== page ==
A note on “creative destruction”

I realized after reading this Browser interview with Michael Lind on American economic history that my usage of the term “creative destruction” in Finance and Wealth was primarily rooted in the contemporary, neoliberal understanding:

This is where we see the term “creative destruction” come into play, or where the market rids itself of unworkable or inefficient enterprises and promotes beneficial and positive aspects of the economy.

Lind would probably take me to task for using it as such (my emphasis):

 Robert Atkinson is one of the leading scholars of what is sometimes called evolutionary economics or sometimes the neo-Schumpeterian school. He goes back to Joseph Schumpeter who emphasised the role of technology in transforming the economy. And Schumpeter was the one who coined the phrase “creative destruction” back in the 1940s. It’s one of those phrases that’s thrown around by people who have no idea what it means – they say it’s just ordinary market operations when some businesses go bust and others are formed. That is not what Schumpeter meant. What he meant by creative destruction was what he elsewhere referred to as “industrial mutation” – that is the entire replacement of one kind of technology and all the businesses built on it by a radically destructive new technology. So, for example, canals did not evolve into railroads – they were just completely wiped out and replaced. Railroads have largely been wiped out by trucking and automobile travel. The telegraph was wiped out by the telephone.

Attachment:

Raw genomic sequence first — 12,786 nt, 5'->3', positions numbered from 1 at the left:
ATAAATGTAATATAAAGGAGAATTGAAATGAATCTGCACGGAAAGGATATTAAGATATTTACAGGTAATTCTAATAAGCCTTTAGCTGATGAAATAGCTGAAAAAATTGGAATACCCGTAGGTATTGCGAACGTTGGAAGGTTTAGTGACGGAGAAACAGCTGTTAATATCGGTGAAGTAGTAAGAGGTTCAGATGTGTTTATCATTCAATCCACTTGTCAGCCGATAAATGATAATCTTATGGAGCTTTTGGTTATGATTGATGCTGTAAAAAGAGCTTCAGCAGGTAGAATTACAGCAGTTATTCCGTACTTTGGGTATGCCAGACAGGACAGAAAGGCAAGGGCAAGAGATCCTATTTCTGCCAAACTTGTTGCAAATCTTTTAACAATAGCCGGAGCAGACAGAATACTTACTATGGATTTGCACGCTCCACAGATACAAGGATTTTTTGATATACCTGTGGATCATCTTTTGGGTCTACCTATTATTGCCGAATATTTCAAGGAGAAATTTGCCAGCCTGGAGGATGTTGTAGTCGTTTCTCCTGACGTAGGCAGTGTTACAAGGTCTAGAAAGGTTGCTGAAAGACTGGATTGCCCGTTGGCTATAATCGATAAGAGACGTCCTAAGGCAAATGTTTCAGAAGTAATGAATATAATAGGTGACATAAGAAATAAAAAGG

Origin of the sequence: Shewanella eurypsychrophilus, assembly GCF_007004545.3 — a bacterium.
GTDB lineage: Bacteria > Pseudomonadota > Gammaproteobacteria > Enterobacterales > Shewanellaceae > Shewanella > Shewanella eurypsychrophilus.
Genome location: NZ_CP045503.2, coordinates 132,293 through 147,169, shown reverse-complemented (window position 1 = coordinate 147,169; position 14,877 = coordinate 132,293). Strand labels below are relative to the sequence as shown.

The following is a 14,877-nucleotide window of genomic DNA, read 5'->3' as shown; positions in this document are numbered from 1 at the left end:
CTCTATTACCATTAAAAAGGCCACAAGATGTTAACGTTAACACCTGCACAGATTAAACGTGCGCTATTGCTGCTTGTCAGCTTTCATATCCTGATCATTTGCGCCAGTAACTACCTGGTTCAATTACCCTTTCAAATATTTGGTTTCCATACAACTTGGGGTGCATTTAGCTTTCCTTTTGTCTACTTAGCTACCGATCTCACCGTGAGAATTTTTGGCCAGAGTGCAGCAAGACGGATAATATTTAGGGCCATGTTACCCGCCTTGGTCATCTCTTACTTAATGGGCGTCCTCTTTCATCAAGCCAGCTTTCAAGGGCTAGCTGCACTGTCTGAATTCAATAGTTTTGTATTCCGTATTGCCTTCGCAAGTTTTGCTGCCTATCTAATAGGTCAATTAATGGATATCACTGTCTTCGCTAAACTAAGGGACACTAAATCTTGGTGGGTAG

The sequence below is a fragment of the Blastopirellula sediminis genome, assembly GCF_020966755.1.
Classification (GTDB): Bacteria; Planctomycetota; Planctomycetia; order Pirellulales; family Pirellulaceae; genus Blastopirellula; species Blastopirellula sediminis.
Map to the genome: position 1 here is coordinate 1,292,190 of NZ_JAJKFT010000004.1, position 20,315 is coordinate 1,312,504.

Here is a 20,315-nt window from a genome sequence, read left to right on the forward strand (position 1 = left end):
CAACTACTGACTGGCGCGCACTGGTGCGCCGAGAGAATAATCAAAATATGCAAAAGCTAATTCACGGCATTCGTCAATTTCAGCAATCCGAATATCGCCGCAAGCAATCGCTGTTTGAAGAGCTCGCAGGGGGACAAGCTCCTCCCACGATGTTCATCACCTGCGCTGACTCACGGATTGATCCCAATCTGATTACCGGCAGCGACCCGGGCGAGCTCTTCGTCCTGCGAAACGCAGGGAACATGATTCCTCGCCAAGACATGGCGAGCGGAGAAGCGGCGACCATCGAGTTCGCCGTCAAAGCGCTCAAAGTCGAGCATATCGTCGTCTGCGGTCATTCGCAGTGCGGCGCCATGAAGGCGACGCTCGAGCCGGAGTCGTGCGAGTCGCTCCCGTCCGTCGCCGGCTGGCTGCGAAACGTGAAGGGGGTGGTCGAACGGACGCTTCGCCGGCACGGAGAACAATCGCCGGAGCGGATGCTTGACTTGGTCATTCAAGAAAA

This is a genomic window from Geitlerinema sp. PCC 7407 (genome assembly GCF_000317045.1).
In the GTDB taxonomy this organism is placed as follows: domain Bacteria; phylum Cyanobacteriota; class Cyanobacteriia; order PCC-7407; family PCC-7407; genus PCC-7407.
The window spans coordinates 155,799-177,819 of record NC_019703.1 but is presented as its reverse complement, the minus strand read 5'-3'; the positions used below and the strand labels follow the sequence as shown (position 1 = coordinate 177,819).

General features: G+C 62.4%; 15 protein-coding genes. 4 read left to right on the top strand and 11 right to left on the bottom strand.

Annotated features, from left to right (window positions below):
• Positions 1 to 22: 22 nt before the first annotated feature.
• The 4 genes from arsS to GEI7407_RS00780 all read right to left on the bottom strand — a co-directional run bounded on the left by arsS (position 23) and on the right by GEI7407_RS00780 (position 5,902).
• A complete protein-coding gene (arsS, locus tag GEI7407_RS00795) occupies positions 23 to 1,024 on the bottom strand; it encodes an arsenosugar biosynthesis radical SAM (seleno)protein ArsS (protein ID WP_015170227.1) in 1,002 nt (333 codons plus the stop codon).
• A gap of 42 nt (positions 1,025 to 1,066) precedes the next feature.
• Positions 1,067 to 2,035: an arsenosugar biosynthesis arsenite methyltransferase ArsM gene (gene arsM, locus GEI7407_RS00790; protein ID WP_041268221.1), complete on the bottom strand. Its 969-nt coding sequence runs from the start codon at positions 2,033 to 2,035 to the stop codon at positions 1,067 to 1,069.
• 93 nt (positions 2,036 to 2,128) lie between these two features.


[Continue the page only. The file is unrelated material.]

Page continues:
But of course the term’s philosophical roots date back even further than Schumpeter, a point that I think escapes Lind:

Although the modern term “creative destruction” is not used explicitly by Marx, it is clear that subsequent usage of it derives from these analyses, particularly in the work of Werner Sombart (whom Engels described as the only German professor who understood Marx’s Capital),[12] and of Joseph Schumpeter (see below). Social geographer David Harvey sums up the differences between Marx’s usage of these concepts and Schumpeter’s: “Both Karl Marx and Joseph Schumpeter wrote at length on the ‘creative-destructive’ tendencies inherent in capitalism. While Marx clearly admired capitalism’s creativity he […] strongly emphasised its self-destructiveness. The Schumpeterians have all along gloried in capitalism’s endless creativity while treating the destructiveness as mostly a matter of the normal costs of doing business”.

Of course those variations of the term – whether based on technological evolution, a “normal” mode of operations, or a Marxian “mixed-blessing” – all describe the same aspect of capitalism’s penchant for creation and destruction. It is, perhaps, less about “phrases…thrown around by people who have no idea what it means” than phrases thrown around with different spins on the same observation.

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